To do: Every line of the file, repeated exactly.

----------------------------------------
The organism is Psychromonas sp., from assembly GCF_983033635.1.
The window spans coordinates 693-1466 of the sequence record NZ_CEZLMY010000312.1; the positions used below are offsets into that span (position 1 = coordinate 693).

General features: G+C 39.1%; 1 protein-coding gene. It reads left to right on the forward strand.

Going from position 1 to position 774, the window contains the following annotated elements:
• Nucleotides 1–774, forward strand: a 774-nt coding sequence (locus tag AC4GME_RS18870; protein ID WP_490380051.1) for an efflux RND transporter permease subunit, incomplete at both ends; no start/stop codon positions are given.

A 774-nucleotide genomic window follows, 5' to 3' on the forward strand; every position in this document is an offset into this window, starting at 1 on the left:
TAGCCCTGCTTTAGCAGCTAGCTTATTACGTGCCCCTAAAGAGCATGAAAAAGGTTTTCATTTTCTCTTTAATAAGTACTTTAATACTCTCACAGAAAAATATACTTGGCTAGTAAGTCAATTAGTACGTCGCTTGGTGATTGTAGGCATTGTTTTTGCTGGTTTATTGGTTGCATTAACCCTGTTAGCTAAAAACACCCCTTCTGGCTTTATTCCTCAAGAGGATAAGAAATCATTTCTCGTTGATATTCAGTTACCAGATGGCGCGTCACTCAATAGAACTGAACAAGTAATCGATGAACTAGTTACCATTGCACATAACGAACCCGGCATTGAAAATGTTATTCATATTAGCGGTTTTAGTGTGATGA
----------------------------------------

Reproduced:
The organism is Psychromonas sp., from assembly GCF_983033635.1.
The window spans coordinates 693-1466 of the sequence record NZ_CEZLMY010000312.1; the positions used below are offsets into that span (position 1 = coordinate 693).

General features: G+C 39.1%; 1 protein-coding gene. It reads left to right on the forward strand.

Going from position 1 to position 774, the window contains the following annotated elements:
• Nucleotides 1–774, forward strand: a 774-nt coding sequence (locus tag AC4GME_RS18870; protein ID WP_490380051.1) for an efflux RND transporter permease subunit, incomplete at both ends; no start/stop codon positions are given.

A 774-nucleotide genomic window follows, 5' to 3' on the forward strand; every position in this document is an offset into this window, starting at 1 on the left:
TAGCCCTGCTTTAGCAGCTAGCTTATTACGTGCCCCTAAAGAGCATGAAAAAGGTTTTCATTTTCTCTTTAATAAGTACTTTAATACTCTCACAGAAAAATATACTTGGCTAGTAAGTCAATTAGTACGTCGCTTGGTGATTGTAGGCATTGTTTTTGCTGGTTTATTGGTTGCATTAACCCTGTTAGCTAAAAACACCCCTTCTGGCTTTATTCCTCAAGAGGATAAGAAATCATTTCTCGTTGATATTCAGTTACCAGATGGCGCGTCACTCAATAGAACTGAACAAGTAATCGATGAACTAGTTACCATTGCACATAACGAACCCGGCATTGAAAATGTTATTCATATTAGCGGTTTTAGTGTGATGA